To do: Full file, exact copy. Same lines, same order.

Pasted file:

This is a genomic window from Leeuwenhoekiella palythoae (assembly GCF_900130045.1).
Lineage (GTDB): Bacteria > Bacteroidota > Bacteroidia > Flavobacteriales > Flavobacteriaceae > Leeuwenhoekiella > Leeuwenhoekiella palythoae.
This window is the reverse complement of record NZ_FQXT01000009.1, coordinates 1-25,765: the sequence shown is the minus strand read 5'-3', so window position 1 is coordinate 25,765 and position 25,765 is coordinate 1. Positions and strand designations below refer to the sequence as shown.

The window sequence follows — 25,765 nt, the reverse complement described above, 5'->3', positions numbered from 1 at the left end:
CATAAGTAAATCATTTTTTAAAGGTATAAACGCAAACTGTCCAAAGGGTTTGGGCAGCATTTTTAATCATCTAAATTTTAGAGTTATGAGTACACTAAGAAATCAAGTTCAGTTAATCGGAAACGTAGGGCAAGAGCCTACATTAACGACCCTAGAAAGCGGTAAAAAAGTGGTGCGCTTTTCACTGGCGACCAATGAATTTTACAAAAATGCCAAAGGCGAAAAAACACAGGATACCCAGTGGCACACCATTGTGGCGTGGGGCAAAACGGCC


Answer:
This is a genomic window from Leeuwenhoekiella palythoae (assembly GCF_900130045.1).
Lineage (GTDB): Bacteria > Bacteroidota > Bacteroidia > Flavobacteriales > Flavobacteriaceae > Leeuwenhoekiella > Leeuwenhoekiella palythoae.
This window is the reverse complement of record NZ_FQXT01000009.1, coordinates 1-25,765: the sequence shown is the minus strand read 5'-3', so window position 1 is coordinate 25,765 and position 25,765 is coordinate 1. Positions and strand designations below refer to the sequence as shown.

The window sequence follows — 25,765 nt, the reverse complement described above, 5'->3', positions numbered from 1 at the left end:
CATAAGTAAATCATTTTTTAAAGGTATAAACGCAAACTGTCCAAAGGGTTTGGGCAGCATTTTTAATCATCTAAATTTTAGAGTTATGAGTACACTAAGAAATCAAGTTCAGTTAATCGGAAACGTAGGGCAAGAGCCTACATTAACGACCCTAGAAAGCGGTAAAAAAGTGGTGCGCTTTTCACTGGCGACCAATGAATTTTACAAAAATGCCAAAGGCGAAAAAACACAGGATACCCAGTGGCACACCATTGTGGCGTGGGGCAAAACGGCC